Jen Nathan Orris: [00:25:26] And his reverence for ramen is known across the country.

Cass Herrington: [00:25:28] He even made it on the TV cooking competition Master Chef in 2014.

Jen Nathan Orris: [00:25:33] Being on the show made Dan a public figure of sorts. He was on the local news and in the Huffington Post. He also interviewed more than 100 people on his podcast The Culinary Evangelist.

Cass Herrington: [00:25:44] He takes his platform seriously by standing up for other people and increasing the representation of Asian-Americans in his community.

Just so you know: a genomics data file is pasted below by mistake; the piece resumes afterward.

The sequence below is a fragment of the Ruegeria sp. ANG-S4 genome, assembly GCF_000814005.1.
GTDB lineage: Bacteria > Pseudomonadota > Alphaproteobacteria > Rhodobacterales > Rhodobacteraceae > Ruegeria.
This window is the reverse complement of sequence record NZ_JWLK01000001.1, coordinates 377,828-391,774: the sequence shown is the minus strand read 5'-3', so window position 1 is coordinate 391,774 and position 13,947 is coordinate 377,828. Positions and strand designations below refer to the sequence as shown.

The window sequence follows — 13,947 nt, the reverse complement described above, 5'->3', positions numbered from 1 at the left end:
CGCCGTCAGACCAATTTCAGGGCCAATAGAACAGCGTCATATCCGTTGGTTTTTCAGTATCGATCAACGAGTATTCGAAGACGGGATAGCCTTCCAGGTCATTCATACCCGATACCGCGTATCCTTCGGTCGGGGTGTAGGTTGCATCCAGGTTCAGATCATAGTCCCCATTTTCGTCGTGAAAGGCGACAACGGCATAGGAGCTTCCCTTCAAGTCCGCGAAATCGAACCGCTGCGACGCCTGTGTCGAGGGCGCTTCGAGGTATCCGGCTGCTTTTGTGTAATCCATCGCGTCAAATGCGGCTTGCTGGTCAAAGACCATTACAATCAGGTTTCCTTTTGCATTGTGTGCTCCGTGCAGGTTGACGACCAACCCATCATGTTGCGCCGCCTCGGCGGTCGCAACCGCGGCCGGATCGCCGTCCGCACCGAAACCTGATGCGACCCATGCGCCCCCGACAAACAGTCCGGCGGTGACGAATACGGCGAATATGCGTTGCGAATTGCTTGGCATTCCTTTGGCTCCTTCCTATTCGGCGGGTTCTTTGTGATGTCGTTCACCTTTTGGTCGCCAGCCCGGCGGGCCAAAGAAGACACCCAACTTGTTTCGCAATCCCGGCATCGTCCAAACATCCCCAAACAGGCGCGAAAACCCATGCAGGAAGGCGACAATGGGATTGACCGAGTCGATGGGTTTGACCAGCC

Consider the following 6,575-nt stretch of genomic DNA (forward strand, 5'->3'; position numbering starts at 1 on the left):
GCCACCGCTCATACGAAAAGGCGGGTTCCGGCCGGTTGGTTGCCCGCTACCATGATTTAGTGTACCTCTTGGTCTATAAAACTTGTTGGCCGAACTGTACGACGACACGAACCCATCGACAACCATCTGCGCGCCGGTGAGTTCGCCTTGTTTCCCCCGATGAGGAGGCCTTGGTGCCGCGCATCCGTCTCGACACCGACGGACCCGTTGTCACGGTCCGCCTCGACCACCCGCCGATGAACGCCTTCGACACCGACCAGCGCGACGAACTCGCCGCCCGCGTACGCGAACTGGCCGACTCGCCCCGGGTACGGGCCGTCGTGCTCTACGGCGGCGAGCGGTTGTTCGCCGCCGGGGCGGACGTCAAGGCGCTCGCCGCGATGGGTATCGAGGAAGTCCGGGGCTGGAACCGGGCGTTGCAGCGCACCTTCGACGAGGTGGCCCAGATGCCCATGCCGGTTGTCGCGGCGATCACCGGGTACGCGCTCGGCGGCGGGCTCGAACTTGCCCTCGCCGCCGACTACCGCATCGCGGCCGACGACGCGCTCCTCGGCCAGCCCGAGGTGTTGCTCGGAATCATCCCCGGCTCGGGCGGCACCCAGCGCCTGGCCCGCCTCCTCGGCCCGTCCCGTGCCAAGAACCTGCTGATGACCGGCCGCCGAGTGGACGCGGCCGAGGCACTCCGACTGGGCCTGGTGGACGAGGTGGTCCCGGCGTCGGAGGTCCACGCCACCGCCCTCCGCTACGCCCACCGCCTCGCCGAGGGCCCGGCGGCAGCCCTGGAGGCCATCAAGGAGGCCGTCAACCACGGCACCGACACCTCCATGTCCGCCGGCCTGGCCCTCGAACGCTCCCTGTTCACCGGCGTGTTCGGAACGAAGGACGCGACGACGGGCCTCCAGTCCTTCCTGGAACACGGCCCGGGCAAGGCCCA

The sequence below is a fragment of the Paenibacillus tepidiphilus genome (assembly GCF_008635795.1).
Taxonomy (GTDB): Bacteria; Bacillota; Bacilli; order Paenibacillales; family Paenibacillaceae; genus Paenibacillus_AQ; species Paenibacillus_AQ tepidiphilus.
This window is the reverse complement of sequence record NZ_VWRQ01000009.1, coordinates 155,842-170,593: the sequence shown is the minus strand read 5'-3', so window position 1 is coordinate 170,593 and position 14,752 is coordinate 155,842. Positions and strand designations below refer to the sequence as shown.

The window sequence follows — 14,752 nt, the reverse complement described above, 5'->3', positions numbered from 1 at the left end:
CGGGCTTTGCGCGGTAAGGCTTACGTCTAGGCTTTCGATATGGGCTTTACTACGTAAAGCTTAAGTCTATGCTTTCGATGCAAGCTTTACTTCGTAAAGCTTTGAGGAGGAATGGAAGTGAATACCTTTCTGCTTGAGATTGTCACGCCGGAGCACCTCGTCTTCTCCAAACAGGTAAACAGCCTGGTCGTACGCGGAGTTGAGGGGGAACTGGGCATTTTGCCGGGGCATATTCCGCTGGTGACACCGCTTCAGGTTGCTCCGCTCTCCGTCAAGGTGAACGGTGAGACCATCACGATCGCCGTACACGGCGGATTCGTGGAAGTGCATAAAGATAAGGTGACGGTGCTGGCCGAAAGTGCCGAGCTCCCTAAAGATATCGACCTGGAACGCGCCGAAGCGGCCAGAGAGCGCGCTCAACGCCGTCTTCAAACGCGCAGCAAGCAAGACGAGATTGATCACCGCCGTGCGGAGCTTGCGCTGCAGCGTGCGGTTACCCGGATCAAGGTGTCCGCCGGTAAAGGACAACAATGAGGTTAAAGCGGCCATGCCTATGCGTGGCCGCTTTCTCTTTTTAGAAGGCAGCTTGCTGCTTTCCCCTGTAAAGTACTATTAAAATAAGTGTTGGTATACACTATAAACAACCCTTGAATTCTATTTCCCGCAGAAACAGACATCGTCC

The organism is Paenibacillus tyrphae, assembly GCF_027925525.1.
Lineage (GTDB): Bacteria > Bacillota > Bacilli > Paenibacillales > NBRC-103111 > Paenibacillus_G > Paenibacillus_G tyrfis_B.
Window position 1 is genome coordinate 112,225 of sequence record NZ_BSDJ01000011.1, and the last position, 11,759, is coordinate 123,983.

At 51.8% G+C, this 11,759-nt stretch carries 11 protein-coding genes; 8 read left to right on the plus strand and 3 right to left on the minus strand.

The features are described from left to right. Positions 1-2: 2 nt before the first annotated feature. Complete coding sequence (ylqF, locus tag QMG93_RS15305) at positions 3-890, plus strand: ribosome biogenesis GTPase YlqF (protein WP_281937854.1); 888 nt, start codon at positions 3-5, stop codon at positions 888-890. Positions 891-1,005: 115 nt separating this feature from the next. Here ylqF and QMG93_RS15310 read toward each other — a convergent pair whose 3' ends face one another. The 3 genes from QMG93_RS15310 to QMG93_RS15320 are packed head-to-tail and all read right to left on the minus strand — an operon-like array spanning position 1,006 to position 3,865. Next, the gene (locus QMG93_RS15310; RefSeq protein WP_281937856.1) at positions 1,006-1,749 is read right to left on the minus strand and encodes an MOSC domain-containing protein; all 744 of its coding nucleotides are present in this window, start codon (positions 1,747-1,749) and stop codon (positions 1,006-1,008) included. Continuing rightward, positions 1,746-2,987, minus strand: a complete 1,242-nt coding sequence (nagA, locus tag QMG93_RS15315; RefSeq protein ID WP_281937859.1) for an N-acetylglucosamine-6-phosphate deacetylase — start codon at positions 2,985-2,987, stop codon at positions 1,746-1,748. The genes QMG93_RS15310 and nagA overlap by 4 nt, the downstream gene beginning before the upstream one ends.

Dan Wu: [00:25:52] And now when I, you know, in the age that we live in, I think a lot of people are very galvanized to be politically active and to be fired up and angry and and really out there doing stuff. Everywhere I look, when I go out to protests, when I go out to committee meetings, or strategy planning sessions at non-profits, I look around and I’m the only Asian person in the room all the time. But I think in my adult life the more I think about politics and culture, the more I’m an independent sort of entrepreneur and business owner who can kind of call my own shots and having discovered this latent sort of public persona side of myself that started with Master Chef, I realized, well, if people are going to talk to me, if I’m going to go on local TV, I’m going to be a public figure, I might as well do something decent with it, not just like, hey, come to my shop and eat my soup you know what I mean? But say like hey, his Thursday we’re going to donate money to Kentucky Refugee Ministries because I’m trying to use my little soapbox, my little place of privilege to to try to help other people.